Why has it taken so long to invent stockings that don’t run? Picture: Supplied
Why has it taken so long to invent stockings that don’t run? Picture: Supplied

‘Indestructible’ stockings exist

Inventing a pair of stockings that don't run has for years seemed as impossible as reinventing the wheel.

However, that is about to change with the news that Sheertex has done the unthinkable - invented stockings that are "indestructible".

The Canadian company began shipping in December but announced at the Consumer Electronics Show in Las Vegas that it will be ramping up and expanding production due to popular demand.

The pantyhose, which currently can only be ordered online in black, will soon come in three shades of nude.

For many, the CES was the first opportunity to put Sheertex Sheers to the test.

As many people as I saw line up to test the product, not one was successful at ripping the stockings. Not even when it got caught in a zipper.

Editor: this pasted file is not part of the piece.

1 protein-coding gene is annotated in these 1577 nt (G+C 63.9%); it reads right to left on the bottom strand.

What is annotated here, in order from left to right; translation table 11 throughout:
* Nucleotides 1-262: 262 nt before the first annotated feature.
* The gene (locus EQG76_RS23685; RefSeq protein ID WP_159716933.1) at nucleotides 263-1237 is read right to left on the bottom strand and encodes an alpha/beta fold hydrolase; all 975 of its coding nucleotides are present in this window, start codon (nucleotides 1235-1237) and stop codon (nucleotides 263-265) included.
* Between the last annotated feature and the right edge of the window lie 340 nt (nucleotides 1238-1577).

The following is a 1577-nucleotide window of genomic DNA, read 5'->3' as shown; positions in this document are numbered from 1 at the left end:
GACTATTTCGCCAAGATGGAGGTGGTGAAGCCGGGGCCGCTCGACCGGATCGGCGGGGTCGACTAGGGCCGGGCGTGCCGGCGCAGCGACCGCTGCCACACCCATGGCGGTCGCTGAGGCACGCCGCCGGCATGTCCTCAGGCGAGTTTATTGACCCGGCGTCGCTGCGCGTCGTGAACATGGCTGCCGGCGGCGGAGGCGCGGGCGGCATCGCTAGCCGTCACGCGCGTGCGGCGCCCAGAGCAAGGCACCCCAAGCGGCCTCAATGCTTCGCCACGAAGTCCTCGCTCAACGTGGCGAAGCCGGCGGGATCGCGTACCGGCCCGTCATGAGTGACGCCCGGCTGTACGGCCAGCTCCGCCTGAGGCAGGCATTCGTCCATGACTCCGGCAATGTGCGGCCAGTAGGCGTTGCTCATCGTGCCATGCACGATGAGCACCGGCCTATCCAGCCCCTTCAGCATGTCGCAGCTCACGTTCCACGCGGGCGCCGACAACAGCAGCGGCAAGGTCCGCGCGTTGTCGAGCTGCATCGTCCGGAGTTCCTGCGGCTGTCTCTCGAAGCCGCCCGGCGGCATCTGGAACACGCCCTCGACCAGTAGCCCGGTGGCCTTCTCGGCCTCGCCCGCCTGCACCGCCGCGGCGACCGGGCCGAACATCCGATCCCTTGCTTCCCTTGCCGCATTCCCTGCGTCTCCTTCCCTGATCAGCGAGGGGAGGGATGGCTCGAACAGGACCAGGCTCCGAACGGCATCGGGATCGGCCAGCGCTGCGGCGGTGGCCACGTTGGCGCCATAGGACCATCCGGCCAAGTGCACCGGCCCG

Sheertex has designed a patent-pending blend of fibres included in bulletproof vests and climbing equipment.

 

Sheertex
Sheertex

 

It is a ultra high molecular weight polythene but unlike bulletproof vests the stockings are thin and stretchy.

The company says the fabric is "lighter than water" and "10 times stronger pound by pound than steel".

The company wanted to raise $US10,000 on Indiegogo and managed to raised more than $US33,000, so demand for pantyhose that don't run is obviously high.

In a world where it is possible to invent flying cars and robotic suitcases, why has it taken so long to design pantyhose that don't run?

 

This journalist travelled to the CES in Las Vegas courtesy of Samsung.



REVEALED: Local spend on Shoalwater Bay expansion so far

premium_icon REVEALED: Local spend on Shoalwater Bay expansion so far

First phase contract spend 'just the beginning'

Industries work together to grow local tourism

premium_icon Industries work together to grow local tourism

Central Highlands' tourism industry to gather for strategies

Cabinetmaker has big plans to restore 123-year-old home

premium_icon Cabinetmaker has big plans to restore 123-year-old home

Built in 1896, it first served as a boarding house, then a hospital